At Roker Report, we try and present as fair and objective picture of all things SAFC as we possibly can. But, whilst we do our best, at the end of the day every one of us are fiercely loyal and passionate Sunderland fans so we will always end up viewing the club through red and white tinted glasses to a certain degree. We make absolutely no apologies for that, but wouldn't it be great if now and then we could get a truly objective perspective on our club from someone with no Sunderland AFC affiliations at all?
Well, with that, I'd like to indroduce you to one of our new semi-regular features - Dropping The Gloves. The premise is simple: We have invited well-known bloggers, journalists, and ex-pros to answer a set of questions on our club with the caveat that they aren't allowed to try and flatter us in any way, shape, or form.
Kicking us off is the host of the brilliant Football Ramble podcast, Marcus Speller...
Stoke are known for a physical game and strong set pieces, Arsenal for possession football. Do you consider Sunderland to have a similar identity and, if so, what is it?
Marcus: I wouldn't say Sunderland are known for being as scrappy as Stoke but they're not known for playing an attractive brand either. I would put them in the same bracket as a number of Premier League teams who tend to veer towards the traditional English style i.e. emphasis on the solid and physical, not being afraid of knocking it long but can play some nice stuff here and there.
Taking money out of it, how competitive do you think Sunderland can hope to be in the transfer market? Which clubs do you consider their natural competitors for signings?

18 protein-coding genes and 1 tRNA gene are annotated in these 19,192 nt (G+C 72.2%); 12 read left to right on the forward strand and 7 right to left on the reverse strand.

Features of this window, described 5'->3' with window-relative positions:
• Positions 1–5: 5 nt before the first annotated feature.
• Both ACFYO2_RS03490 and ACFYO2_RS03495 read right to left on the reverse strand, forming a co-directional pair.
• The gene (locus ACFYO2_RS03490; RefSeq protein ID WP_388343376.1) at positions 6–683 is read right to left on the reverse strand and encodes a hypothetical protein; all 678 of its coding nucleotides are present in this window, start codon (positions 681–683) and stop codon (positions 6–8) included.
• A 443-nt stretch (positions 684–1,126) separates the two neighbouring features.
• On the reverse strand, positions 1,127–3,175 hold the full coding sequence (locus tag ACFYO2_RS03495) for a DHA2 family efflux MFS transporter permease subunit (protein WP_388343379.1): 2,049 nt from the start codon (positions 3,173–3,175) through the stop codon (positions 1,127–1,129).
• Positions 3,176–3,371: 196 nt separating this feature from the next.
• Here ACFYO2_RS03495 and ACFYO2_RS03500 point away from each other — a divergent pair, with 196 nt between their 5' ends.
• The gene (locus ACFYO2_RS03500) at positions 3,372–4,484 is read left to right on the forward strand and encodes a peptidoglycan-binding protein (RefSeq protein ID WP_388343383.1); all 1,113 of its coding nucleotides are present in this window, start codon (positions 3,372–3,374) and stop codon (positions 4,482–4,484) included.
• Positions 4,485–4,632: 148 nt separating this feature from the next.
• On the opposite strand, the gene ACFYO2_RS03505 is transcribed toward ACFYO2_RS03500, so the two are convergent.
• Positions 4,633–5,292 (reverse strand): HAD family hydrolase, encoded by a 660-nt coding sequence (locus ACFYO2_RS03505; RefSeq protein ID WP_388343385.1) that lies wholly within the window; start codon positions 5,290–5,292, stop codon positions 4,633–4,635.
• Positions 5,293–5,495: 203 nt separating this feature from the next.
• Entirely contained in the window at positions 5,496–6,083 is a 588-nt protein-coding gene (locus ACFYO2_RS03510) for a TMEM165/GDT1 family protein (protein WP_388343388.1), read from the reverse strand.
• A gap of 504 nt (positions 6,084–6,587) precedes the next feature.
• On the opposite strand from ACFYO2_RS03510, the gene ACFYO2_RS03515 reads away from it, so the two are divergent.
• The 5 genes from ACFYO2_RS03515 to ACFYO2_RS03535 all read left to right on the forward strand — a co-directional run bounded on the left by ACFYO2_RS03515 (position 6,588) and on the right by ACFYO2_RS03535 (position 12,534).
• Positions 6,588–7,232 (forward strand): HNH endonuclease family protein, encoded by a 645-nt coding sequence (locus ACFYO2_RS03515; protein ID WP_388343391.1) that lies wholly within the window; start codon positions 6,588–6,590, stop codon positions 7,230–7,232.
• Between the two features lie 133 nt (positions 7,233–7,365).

Marcus: Sunderland seem to do ok in the transfer market. They made a big signing with, now UAE bound, Gyan last season, of course, but there are a handful of other clubs who have much more financial backing. I don't think Sunderland particularly lack financially but their problem is that other clubs have the kind of capital they don't. However, they have made some good signings such as like Wes Brown and Seb Larsson. I suppose the teams they're up against in the transfer market would be the likes of Everton, Bolton and Aston Villa.
From your vantage point, what would you consider to be the iconic or most memorable Sunderland moment during your time watching football?
Marcus: The excellent front pairing of Quinn and Phillips doing the business for Sunderland in that first season they were up in the Premiership. The two stand out moments were when they both scored doubles against Chelsea in the 4-1 win with that superb Phillips 30 yarder and the 2-1 win at St James' Park coming from behind with Phillips again scoring a beauty.
Niall Quinn claims that Sunderland have dropped their 'yo-yo club' tag. Do you agree with that and consider Sunderland now an established main stay of the Premier League, or is it a club you would still not be surprised to see involved in a relegation battle?
Marcus: Sunderland are an established Premier League club and it would be a surprise if they were relegated. Their name doesn't feature on many people's lists as relegation candidates at the start of the season.
I think all clubs like to pride themselves on quality of their support. Comparitively speaking, and as a neutral observer, how would you rate the Sunderland fans?
Marcus: Sunderland have a very loyal fan base who can create a good atmosphere like the best of them in the Premier League. The noise levels that come out of the TV for their home matches is usually decent but it is a shame to see many empty seats (roughly 10,000 for the Chelsea match) at the Stadium of Light on a regular basis. I appreciate that there's probably a number of factors involved with this and it is a huge stadium to fill.
We'd like to thank Marcus for kicking this new feature off with a great insight and implore you all to, if you are not already, to check out his fantastic work on The Football Ramble Podcast as well as the accompanying site - www.thefootballramble.com